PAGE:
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Strong, interesting female characters are the secret of House of Cards’ success

Unusually for a political drama, Netflix's remake of House of Cards has a brilliant and independent political wife its heart, and is all the better for it.

Robin Wright, who won a Golden Globe for her performance as Claire Underwood in House of Cards. Photo: Netflix

Warning: this blog contains spoilers for the first series of House of Cards

The first series of Netflix’s House of Cards is full of motifs, of threads that run through the thirteen episodes if you care to look for them. For instance, Kevin Spacey’s character, the calculating and Machiavellian politician Frank Underwood, has a habit of rapping twice on a table top or car door when he’s come to a decision, which acts as a kind of aural punctuation echoing through the series. More obvious, perhaps, is Underwood’s habit of turning his head to speak directly to the viewer, usually with a pithy aside or epigram (a trick borrowed straight from the original 1990 UK series). But my favourite recurring scene is also where you find some of the drama’s most genuinely intimate moments – when Frank and his wife Claire share a cigarette by the window of their immaculate DC townhouse. The smoking itself is important, as it signals transgression and trust. Their conversation as they pass the cigarette to each other is even more important, though. This is when they plot.

The Underwoods’ marriage is a rare thing in a political drama: it is an equal partnership, even if it doesn’t seem so on first glance. On the surface, it looks as if his is the career that matters: he is the Democratic Majority Whip in the House of Representatives, a power broker who has the ear of the President. Yet Claire is a professional success in her own right, the founder of an NGO who raises millions of dollars and writes bills for Congress. The way the show is structured reflects this – unlike in the original UK series, where Elizabeth Uruquart had a lot of the ideas and very little of the agency, Claire Underwood has her own storylines. She isn’t just Lady Macbeth, pacing the floor while her husband does the deed. She gets in her own tangles with lobbyists, has her own extra-marital affair, and formulates her own strategies for seizing power.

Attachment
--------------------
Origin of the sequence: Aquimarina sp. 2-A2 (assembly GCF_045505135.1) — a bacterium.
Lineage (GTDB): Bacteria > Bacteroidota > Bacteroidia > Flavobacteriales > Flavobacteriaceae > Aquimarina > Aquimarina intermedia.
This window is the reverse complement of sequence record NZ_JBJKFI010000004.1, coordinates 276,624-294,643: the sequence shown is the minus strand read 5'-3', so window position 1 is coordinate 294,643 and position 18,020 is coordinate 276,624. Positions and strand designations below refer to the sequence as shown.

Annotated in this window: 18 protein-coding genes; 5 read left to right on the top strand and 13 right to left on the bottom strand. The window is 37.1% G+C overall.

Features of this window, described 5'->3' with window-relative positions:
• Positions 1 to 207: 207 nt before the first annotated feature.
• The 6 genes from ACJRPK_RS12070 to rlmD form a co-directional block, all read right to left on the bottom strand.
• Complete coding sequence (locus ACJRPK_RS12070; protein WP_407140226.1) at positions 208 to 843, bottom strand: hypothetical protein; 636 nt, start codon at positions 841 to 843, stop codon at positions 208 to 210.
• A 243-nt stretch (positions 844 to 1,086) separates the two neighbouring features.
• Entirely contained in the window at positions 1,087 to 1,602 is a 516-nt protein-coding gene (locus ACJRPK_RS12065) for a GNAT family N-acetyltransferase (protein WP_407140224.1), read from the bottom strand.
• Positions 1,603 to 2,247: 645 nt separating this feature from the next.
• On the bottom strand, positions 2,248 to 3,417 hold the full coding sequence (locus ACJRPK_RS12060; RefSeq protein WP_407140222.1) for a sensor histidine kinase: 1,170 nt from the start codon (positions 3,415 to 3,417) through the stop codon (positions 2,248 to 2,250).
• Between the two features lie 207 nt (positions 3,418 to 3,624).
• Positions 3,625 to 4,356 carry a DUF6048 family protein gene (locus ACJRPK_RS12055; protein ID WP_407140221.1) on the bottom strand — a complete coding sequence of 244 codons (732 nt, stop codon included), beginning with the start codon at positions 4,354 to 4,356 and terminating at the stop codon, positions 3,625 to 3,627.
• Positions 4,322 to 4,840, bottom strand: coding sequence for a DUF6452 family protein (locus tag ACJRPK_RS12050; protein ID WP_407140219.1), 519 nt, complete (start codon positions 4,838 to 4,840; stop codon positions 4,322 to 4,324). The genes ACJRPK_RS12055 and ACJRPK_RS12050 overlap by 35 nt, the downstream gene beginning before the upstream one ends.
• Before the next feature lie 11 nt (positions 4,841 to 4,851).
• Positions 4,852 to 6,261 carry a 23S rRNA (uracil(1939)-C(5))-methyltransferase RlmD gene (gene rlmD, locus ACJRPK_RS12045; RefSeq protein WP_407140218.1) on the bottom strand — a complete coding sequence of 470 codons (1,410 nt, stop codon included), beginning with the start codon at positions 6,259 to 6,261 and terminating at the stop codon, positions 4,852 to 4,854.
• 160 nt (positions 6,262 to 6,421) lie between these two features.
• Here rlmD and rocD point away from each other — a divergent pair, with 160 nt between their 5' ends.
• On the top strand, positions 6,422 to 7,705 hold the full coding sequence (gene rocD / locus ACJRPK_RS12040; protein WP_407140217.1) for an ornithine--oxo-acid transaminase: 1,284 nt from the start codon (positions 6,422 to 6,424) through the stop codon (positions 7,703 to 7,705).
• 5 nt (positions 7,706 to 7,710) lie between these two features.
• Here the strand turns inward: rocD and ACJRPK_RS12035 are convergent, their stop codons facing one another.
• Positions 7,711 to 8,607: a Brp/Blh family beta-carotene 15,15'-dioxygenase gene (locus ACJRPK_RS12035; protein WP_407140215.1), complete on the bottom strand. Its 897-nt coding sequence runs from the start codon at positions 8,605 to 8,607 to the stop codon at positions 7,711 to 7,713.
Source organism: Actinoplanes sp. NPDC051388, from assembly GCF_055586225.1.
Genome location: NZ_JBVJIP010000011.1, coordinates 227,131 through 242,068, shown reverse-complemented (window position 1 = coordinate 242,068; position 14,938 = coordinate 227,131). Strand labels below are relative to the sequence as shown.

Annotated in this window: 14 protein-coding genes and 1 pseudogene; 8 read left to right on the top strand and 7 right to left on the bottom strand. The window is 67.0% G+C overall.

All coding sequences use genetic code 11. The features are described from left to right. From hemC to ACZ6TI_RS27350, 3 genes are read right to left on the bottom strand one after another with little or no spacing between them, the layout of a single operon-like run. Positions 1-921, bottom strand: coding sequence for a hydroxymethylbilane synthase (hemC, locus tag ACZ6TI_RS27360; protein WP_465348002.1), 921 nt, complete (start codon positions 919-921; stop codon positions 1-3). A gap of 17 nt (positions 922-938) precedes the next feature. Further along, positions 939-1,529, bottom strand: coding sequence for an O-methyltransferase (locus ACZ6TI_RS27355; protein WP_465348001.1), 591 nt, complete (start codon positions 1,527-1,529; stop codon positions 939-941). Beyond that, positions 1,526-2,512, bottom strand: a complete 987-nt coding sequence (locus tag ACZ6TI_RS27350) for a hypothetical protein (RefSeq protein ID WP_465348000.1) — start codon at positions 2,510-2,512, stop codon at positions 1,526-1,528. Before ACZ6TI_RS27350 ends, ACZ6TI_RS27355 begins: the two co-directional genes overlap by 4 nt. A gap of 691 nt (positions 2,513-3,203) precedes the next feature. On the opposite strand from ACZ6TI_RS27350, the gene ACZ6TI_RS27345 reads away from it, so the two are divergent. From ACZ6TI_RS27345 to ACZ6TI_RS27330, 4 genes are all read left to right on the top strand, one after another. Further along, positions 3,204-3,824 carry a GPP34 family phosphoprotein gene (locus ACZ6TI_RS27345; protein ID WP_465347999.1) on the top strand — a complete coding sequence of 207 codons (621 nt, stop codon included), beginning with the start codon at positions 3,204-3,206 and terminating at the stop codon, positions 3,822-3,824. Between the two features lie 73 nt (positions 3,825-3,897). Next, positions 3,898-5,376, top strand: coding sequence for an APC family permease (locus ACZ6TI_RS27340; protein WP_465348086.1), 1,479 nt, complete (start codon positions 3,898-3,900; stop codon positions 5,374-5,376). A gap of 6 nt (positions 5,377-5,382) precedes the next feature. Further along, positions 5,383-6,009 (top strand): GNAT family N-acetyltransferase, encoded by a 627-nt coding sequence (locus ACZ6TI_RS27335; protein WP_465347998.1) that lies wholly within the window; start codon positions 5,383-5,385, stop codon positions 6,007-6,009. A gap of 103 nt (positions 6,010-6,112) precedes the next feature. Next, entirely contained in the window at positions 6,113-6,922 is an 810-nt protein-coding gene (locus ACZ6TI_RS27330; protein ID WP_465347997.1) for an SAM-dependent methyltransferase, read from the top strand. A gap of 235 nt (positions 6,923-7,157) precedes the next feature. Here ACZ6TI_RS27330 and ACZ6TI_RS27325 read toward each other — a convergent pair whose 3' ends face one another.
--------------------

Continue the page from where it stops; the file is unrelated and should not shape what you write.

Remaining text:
Above all, though, the Underwoods are a team. The success of their quest for power and revenge relies on them both, in keeping everything in balance. As Nancy Dewolf Smith puts it in the Wall Street Journal: “This is a power couple with the same malignant chemistry as pairs of serial killers, where each needs the other in order to become lethal.” Even the way Claire addresses her husband is calculated to demonstrate how closely entwined they are: she’s the only one who calls him by his full name, Francis. At first this sounds stilted and strange when everyone else calls him Frank, but then you realise why she does it. It’s a kind of possession, a reminder that he isn’t acting for himself alone. Their relationship may be twisted and dark – Frank declares early on that he loves his wife “more than sharks love blood” – but it is essential to what they achieve.

United we stand: Frank and Claire Underwood are
literally partners in crime

It’s a symbiotic relationship. Robin Wright, who plays Claire in the series, told the Radio Times: “I feel like [Claire] has the levers, the sound board in the music room. She’s operating the operational modes and in contrast, Frank is very impulsive.” Claire needs her husband’s contacts and position to raise money for her NGO and to curry favour with the Washington elite. Frank needs Claire’s professional independence from partisan politics as a way of introducing controversial ideas at arm’s length and safely securing favours from lobbyists and industry. Above all, with her cool charm and elegance, she makes him seem more rounded, less monomaniacal. Their policy of ruthless honesty with each other preserves their unity, and it is only when they start concealing things from each other that their pursuit of power is thrown off course.

Since this relationship is the driving force behind the drama, it is fundamental to the success of House of Cards. Both in real life and in other shows (like The West Wing, say, or Scandal) politicians’ wives are tools to be deployed on the campaign trail, or else end up beating their fists fruitlessly against the closed door of power. It’s no accident that Robin Wright’s portrayal of Claire won the show’s only Golden Globe this year (also the first major acting award for an online-only series). Her incredible poise rivals Kevin Spacey’s intoxicating southern drawl for the prime spot in my affections. It’s brilliantly refreshing to see her make such a success of the role – these days, it’s becoming less and less plausible that any woman would aspire to a full-time job that consists almost entirely of standing next to her husband and waving graciously. House of Cards is a far better drama because it has independent female characters and an equal partnership at its heart. As we watch the Underwoods’ inexorable rise continue into the second series (which is released on Netflix today) it’s difficult not to wonder – if politics is more interesting on television when women can occupy positions of power and influence, how much longer can we ignore that fact in real life?